It’s not about money so compensation means nothing. If a player is injured in a needless friendly we lose that player. If they weren’t playing international football the likelihood is that injury would not have occurred but even if it still happened on club duty at least it would be for a cause not for a friendly.

    • Nilesh Bhagat says:

      Begium are improving pretty quickly and could be a force soon, my point is that if they do have success it is all their own work.

      For Pires I meant the 2001 Confed Cup not 2003, sorry. He was top scorer in the 2001 tournament and voted best player, he took that confidence and form into the 01-02 league season and we all know how he played. International bought a big benefit to Arsenal, you can’t deny it.

      Needless friendlies eh? How about Wilshere aggravating an injury in the Emirates Cup in summer 2011 and not playing in the first team since? What do you think would happen if there was no International calendar? More needless club games, there wouldn’t be any less injuries.

    • Daniel Cowan says:

      Emirates cup is pre-season, it’s essential to fitness. Pires would have shown his brilliance earlier were it not for his injury.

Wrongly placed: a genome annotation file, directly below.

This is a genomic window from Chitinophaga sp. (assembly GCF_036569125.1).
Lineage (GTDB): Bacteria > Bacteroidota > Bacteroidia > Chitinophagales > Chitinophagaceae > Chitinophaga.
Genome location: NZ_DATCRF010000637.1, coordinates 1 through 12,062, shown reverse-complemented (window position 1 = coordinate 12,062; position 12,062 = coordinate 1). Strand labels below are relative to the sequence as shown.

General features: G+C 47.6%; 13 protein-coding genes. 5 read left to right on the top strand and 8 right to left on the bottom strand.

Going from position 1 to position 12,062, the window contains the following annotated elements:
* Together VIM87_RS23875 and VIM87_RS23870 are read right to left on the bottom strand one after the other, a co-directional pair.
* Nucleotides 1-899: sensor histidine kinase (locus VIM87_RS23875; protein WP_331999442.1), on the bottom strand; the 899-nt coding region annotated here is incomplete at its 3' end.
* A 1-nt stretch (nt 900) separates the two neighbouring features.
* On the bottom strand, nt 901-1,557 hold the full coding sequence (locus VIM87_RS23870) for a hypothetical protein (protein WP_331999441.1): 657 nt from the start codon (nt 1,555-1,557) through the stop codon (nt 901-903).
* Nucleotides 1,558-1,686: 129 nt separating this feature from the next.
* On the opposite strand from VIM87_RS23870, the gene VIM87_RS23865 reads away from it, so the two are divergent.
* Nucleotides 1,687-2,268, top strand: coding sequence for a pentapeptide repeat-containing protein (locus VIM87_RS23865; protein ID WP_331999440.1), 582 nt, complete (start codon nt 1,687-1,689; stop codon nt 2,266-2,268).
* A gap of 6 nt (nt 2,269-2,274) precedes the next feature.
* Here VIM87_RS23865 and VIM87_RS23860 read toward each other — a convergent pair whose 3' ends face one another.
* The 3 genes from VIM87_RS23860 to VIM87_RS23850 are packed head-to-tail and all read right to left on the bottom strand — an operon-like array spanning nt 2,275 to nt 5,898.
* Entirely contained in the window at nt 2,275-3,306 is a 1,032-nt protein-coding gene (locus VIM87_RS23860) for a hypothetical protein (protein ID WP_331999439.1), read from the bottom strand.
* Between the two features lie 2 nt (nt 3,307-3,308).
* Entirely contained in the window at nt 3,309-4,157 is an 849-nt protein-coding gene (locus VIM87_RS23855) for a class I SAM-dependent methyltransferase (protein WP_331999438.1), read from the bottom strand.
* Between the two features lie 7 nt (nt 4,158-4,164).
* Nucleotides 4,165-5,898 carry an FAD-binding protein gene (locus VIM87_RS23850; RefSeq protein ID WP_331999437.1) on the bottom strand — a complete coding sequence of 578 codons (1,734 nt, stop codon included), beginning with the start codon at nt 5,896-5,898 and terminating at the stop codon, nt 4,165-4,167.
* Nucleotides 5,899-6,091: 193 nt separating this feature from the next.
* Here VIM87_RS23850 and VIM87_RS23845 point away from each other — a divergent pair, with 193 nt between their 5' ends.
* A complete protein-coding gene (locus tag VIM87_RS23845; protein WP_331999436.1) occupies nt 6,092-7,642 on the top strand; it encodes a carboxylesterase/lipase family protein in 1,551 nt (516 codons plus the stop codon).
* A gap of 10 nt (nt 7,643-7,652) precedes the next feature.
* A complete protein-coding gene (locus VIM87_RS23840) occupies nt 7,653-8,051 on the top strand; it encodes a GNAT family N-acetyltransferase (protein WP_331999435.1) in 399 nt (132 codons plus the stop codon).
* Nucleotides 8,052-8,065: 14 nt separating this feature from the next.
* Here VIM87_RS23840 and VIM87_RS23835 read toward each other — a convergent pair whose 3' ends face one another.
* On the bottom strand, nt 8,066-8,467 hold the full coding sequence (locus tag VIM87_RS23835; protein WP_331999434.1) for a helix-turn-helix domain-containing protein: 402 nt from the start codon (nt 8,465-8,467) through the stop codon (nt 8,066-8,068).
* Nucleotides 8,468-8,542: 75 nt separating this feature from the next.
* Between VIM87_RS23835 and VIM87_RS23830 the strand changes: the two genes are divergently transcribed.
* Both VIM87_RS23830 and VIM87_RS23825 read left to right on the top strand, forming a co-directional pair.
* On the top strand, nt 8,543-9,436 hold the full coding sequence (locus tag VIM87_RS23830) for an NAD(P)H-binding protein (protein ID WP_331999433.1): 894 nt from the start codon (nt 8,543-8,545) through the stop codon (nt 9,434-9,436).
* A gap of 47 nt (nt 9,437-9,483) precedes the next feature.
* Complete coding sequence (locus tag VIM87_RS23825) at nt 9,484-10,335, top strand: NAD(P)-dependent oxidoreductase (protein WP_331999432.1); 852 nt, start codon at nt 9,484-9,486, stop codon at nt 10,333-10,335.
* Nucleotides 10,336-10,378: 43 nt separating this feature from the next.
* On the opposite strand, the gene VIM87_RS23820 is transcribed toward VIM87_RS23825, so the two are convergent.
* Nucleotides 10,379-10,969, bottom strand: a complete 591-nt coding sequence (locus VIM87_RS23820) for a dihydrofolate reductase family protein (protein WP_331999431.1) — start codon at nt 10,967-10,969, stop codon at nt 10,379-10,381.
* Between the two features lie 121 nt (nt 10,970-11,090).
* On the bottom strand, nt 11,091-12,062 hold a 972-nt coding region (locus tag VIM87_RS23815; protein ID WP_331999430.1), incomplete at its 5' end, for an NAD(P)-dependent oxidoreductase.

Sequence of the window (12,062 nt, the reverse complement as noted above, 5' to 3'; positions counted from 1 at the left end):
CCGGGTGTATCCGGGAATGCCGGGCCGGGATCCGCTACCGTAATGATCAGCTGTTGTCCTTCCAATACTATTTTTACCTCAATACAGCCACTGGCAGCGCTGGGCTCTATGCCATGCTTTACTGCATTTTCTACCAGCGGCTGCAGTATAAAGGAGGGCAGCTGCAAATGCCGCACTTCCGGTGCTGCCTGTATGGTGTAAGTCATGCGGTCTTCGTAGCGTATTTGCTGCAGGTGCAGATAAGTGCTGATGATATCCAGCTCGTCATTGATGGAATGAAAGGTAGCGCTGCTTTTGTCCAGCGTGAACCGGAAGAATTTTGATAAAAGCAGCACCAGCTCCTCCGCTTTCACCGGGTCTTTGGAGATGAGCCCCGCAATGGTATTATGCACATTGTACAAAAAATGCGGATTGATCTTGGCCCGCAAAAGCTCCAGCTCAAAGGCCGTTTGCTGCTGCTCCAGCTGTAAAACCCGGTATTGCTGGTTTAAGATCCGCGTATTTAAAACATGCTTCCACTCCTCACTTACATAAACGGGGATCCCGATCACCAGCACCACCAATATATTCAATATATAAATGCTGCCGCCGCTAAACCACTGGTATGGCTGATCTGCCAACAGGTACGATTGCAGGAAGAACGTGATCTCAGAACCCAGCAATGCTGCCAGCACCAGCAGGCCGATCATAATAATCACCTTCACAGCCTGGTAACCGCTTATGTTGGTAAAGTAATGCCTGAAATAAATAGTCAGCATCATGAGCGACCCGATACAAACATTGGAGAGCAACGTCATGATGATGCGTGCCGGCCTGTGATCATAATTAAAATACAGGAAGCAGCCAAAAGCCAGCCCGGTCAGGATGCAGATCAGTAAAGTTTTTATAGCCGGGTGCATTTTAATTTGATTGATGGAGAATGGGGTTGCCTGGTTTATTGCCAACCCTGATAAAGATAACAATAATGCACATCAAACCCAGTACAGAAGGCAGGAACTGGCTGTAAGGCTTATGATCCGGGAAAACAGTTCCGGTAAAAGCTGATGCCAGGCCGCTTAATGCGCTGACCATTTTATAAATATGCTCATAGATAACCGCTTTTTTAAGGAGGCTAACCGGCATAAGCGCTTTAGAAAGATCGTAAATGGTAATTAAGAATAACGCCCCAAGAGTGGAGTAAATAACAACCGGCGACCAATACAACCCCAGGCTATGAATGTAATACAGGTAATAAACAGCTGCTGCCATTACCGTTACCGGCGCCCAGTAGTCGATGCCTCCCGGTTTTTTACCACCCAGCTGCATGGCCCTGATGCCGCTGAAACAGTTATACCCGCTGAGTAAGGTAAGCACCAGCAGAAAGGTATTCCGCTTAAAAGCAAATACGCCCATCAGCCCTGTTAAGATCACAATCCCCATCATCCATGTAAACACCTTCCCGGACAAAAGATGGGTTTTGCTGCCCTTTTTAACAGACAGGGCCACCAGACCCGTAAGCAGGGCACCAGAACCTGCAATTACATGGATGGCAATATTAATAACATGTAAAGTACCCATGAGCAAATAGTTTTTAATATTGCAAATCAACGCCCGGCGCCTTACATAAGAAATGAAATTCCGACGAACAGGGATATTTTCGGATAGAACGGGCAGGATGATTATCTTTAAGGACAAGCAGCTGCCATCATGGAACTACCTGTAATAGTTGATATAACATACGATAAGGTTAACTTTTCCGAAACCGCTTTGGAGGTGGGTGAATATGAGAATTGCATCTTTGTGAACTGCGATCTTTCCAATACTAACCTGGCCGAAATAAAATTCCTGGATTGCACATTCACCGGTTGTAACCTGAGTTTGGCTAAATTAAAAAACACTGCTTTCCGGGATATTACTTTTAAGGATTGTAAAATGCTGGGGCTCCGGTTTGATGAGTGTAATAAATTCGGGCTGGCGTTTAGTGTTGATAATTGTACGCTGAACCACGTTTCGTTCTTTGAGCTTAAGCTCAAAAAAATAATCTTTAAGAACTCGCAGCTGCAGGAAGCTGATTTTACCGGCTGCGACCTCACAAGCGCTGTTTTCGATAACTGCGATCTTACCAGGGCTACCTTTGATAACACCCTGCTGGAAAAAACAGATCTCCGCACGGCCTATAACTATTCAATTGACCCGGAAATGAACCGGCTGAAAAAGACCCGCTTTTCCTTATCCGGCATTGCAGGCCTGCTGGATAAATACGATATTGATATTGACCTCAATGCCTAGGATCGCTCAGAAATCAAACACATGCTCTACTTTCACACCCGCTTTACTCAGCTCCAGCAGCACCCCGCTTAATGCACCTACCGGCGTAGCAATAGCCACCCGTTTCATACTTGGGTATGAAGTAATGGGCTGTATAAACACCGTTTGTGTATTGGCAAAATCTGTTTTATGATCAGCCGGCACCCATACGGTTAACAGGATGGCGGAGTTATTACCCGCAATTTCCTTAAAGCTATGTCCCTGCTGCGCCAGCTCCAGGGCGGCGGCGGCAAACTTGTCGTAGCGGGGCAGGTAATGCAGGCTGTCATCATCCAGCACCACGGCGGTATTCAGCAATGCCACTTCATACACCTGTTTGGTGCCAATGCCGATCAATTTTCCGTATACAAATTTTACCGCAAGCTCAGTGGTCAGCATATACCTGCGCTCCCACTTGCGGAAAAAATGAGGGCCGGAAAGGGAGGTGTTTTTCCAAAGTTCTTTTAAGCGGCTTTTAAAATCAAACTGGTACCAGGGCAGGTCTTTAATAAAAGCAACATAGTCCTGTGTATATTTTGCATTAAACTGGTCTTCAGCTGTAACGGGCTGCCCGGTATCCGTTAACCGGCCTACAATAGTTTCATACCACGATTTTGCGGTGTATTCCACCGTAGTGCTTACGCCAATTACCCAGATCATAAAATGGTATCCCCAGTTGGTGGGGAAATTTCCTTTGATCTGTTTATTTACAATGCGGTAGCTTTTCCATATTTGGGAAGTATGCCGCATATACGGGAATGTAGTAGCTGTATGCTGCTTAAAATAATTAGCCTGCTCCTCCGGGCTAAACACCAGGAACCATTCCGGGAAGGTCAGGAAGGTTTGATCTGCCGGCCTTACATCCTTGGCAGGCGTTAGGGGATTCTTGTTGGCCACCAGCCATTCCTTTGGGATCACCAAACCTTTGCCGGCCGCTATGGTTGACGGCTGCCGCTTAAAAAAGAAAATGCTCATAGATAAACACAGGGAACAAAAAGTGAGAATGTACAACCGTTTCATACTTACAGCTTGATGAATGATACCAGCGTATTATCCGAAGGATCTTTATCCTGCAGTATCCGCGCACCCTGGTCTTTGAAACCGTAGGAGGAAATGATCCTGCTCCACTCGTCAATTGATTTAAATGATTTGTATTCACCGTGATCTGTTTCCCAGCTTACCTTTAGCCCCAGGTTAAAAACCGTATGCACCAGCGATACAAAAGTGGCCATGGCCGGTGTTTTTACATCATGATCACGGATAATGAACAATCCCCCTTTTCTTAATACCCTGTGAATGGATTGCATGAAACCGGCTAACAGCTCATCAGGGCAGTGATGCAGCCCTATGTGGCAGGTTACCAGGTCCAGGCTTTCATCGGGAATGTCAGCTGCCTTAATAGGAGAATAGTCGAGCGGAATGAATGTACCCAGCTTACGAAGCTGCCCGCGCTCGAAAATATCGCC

There wouldn’t be more needless club friendlies at all. Once the season has started clubs would only play competitive games at senior level.

    • Daniel Cowan says:

      You also miss the point about the champions league over international football. It’s not about money. Ronaldo is stuck with what Portugal can produce but with Madrid he is guaranteed to play with and against the best players in the world. Football is entertainment when stripped back and CL is more entertaining than the World Cup for the majority of fans.

    • Nilesh Bhagat says:

      We all have different ideas about what constitutes entertainment and in any case to say that football is merely entertainment is weak, it surely is much more than that?

      Moreover you completely fail to address my point about what is the truest football test. Buying superstar players like Real Madrid, Man City, Chelsea, PSG etc or taking what you have and trying to make it better? That is essentially the difference between the CL and International football.

    • Daniel Cowan says: